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31st EMERGING ISSUES FORUM
Next Steps: Virtual Engagement
Why is project-based learning so important? Why don’t we already have more of it? What are the opportunities for taking its value to scale? According to our survey, 80% of respondents strongly agree that PBL is critical both to making learning more engaging for students and to stimulating critical thinking. So why isn’t it more prevalent in North Carolina?
Nearly 90% of respondents agree that competition with other priorities for instruction presents a barrier to project-based learning, while inadequate planning time and lack of professional development for educators interested in PBL present further difficulties. So what can we do to change that?
“Positive change is possible,” wrote one respondent. “All it takes is a spark! I’m cautiously optimistic that PBL can become more widely integrated. It’s a phenomenally powerful tool for equity, inclusion, and access to learning, which are all dear to me and my own mission as an education scientist.” And from another – “Partnership with commercial and government enterprises will be critical to making this happen.”
In April, IEI hosted separate virtual engagement activities focused on our future in five sectors: Banking & Finance, Education Technology, Energy, Healthcare, and Government/Smart Communities. These collaborations built on our “Leadership Hackathon” sessions at IEI’s recent “FutureWork” Emerging Issues Forum. Let’s dig deeper. We need your feedback on how to best expand project-based learning to prepare new generations for work opportunities in these important sectors.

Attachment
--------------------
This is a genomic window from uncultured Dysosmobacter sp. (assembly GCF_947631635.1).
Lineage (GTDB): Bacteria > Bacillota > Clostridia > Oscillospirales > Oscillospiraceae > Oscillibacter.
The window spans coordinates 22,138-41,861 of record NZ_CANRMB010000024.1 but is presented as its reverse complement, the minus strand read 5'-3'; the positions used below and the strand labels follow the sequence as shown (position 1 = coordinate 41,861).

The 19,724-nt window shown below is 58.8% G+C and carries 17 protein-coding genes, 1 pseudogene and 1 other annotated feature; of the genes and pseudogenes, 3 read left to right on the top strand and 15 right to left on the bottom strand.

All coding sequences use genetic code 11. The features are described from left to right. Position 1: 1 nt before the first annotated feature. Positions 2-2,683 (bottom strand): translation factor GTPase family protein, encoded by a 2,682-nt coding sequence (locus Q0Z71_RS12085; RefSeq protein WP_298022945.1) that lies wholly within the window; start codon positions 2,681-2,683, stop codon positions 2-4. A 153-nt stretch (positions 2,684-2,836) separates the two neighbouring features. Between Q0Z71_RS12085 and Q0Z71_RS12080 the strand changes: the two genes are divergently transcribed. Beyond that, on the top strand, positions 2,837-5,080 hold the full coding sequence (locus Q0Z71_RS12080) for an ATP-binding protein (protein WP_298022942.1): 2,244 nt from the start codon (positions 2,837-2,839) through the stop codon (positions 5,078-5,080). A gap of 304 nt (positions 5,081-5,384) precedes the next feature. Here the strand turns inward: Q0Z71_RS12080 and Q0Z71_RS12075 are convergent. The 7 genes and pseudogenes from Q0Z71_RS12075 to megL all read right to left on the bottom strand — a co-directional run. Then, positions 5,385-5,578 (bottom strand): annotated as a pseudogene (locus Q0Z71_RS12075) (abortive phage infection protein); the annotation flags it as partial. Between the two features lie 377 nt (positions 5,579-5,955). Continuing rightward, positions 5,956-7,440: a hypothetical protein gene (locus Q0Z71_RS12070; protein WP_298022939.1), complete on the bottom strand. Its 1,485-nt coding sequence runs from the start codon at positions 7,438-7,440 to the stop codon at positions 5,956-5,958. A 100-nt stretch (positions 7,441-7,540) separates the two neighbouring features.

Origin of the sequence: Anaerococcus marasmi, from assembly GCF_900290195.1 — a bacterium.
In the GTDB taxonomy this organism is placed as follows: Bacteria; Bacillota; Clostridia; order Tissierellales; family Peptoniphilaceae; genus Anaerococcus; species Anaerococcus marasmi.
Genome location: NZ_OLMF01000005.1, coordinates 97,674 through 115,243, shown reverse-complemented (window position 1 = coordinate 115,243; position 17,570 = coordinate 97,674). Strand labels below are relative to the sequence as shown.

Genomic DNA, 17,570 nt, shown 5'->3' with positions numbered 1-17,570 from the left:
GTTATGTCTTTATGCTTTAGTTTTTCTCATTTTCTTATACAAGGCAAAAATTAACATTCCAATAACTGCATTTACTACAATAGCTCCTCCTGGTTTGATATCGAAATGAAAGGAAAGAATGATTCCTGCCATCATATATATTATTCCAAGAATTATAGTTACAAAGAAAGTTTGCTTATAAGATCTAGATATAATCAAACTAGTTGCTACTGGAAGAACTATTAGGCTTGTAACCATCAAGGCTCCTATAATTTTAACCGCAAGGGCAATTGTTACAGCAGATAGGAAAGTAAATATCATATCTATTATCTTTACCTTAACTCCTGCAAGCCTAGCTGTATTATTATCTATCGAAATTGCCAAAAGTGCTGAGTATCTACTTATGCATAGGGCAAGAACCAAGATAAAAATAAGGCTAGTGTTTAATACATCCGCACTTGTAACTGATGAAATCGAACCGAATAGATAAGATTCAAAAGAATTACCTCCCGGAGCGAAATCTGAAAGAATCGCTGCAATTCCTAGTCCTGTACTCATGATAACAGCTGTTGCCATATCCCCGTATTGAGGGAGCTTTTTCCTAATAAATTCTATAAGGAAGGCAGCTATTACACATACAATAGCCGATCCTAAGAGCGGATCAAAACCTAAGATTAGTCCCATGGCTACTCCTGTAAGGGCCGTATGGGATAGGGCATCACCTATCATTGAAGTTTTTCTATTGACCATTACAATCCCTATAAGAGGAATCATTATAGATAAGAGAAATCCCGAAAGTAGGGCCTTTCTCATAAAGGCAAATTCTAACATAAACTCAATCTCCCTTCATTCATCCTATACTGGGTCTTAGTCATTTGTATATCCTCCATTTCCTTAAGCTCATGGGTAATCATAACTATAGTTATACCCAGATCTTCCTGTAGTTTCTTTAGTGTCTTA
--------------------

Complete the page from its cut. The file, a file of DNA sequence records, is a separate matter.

By joining us virtually, you’ve helped lead the conversation on the future of work in North Carolina without having to leave your home, office or classroom.
Featured Project-Based Learning
Virtual Engagement Events:
- Banking & Finance (Wednesday, April 27, 12-1 p.m.)
Bucking the Trend—The Banking and Finance sector is predicted to be one of those most at-risk for substantial job losses due to technology. Yet in North Carolina and beyond, sector leaders are focused not on losses but rather on ensuring they can attract enough talent for the emerging sector skills that will be in high demand. What are those skills? How can project-based learning help students to develop them? For existing workers, are there opportunities for retraining? Join industry experts during our virtual lunch hour on Google Hangout, hosted by IEI Director Anita Brown-Graham, to learn how you can join the project-based learning movement, whether you are an educator, employer, community leader, parent or just someone who cares about the future. Anita will be joined by Cathy Faucette, senior vice president & Enterprise program manager of Bank of North Carolina, James Suh, director of NASBA’s Analytics Department, and Mike Vigars, MBA candidate, NC State University Poole College of Management, for this discussion.
- Education (Tuesday, April 26, 8-9 p.m.)
Join our PBL+EdTech Twitter Chat, hosted by IEI Education Policy Manager Kendall Hageman. We’re partnering with our friends at #NCEd, The Buck Institute and STEM West to host a Twitter Chat on EdTech, specifically related to project-based learning. Miss the chat? Follow the archived conversation on Storify!